Make it about people
“How can people be partners in their health when the system is designed to treat them like patients?”
“When there are no silent revolutions how can we know that change is happening?”
These are two of the wicked questions raised at the Healthiest State Campaign’s Health 3.0 Summit held last November in Seattle. Wicked questions unleash the imagination by highlighting a paradox that has no right or wrong answer, only better, worse and good enough solutions. The key to getting a best possible answer is to ask more and more people.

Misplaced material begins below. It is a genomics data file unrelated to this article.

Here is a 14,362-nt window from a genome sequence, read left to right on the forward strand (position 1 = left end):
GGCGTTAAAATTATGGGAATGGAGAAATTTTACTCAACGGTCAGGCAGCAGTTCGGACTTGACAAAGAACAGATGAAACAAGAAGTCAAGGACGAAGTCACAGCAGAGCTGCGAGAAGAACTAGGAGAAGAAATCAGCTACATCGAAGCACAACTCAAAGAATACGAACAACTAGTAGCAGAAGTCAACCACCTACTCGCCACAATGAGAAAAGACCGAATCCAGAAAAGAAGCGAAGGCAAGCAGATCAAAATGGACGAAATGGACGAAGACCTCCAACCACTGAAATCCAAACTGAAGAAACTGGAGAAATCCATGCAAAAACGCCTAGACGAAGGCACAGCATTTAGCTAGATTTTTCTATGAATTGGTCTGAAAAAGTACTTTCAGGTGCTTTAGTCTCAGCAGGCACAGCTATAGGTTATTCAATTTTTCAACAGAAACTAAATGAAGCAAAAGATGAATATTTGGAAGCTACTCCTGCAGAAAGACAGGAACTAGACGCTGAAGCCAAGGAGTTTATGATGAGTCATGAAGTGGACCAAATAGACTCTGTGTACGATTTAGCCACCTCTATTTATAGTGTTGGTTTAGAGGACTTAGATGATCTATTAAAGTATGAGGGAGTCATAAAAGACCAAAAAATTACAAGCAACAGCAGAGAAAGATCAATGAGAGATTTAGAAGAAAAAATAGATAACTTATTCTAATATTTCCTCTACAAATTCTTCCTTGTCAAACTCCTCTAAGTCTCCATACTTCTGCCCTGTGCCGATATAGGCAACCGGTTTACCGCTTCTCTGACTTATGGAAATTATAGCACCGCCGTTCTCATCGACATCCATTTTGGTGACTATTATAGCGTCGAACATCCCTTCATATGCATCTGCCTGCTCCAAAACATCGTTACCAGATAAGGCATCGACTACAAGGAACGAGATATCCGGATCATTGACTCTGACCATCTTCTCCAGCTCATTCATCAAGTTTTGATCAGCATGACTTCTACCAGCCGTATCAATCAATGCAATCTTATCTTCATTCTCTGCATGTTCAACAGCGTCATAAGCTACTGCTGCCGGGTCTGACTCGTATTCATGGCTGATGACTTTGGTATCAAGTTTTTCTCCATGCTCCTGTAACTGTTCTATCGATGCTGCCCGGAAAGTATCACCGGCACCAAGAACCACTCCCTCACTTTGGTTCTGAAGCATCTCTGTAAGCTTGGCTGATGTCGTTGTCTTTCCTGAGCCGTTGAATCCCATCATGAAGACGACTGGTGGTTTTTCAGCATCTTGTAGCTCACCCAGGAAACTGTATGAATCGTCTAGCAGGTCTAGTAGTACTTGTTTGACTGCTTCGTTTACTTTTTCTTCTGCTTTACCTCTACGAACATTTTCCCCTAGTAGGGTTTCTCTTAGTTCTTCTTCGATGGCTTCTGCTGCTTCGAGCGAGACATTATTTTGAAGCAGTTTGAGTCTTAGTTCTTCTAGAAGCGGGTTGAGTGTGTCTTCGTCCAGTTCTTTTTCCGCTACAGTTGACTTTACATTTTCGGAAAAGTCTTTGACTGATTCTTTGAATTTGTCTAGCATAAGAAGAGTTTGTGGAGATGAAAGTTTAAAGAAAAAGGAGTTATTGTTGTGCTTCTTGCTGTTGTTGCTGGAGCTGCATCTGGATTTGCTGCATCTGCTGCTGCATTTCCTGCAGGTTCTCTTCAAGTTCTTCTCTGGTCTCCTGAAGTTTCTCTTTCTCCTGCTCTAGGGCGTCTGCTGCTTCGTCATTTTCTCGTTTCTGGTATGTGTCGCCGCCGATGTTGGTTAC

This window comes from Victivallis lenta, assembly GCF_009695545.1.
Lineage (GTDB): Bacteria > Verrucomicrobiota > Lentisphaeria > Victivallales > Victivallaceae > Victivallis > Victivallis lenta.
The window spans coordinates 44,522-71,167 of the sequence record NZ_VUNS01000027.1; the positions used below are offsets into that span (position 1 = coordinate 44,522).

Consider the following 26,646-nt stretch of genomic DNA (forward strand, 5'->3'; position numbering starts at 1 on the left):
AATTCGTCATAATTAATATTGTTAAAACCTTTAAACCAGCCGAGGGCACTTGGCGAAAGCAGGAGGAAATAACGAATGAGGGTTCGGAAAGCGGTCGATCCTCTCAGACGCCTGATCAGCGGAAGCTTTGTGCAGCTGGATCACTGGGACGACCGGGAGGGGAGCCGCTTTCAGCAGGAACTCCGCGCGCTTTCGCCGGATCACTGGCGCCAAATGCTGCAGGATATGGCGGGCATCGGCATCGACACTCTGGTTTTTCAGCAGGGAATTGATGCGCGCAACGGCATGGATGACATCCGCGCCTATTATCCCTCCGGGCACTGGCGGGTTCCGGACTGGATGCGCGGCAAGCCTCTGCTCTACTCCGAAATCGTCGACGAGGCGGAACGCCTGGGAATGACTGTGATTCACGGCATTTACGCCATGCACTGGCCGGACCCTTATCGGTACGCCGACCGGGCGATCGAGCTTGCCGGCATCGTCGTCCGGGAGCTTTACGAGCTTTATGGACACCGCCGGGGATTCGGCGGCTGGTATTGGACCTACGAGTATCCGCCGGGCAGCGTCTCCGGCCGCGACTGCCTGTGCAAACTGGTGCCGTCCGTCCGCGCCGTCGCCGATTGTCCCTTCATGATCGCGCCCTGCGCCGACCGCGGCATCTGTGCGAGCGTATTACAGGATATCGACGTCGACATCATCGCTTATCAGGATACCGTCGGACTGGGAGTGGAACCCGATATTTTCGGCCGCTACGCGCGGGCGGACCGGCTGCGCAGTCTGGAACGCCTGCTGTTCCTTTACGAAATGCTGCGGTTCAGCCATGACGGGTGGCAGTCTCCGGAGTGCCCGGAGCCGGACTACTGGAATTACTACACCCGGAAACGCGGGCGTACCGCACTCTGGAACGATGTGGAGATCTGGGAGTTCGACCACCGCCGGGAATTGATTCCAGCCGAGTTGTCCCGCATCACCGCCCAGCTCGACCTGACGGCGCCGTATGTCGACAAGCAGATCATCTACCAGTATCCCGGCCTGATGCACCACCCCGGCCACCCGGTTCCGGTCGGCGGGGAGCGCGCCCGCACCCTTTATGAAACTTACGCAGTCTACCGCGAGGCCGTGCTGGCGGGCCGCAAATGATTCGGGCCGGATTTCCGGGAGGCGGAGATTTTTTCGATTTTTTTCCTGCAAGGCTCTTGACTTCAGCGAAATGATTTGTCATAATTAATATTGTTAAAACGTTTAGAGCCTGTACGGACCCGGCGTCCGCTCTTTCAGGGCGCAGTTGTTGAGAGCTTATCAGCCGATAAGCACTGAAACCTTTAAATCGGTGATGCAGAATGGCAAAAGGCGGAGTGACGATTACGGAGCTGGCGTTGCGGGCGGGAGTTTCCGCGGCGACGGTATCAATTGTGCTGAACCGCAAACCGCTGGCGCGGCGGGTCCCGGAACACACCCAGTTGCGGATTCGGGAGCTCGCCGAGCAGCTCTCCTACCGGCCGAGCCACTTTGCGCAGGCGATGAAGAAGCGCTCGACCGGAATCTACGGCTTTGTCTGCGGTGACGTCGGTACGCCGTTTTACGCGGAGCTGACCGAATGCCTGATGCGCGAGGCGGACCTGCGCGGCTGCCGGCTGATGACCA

“Patient-centered healthcare” and its derivations (like the medical home model) is one set of proposed solutions to a persistent and stuck problem in health care: That people are needed to make the system work, but they’re not necessarily relevant to its function.
But, let us not confuse patient-centered healthcare with person-centered health. . Patient-centered health, at its very core, preserves and indeed strengthens the traditional medical care system. It reinforces the existing power relationships and creates the illusion of control when in fact very little changes.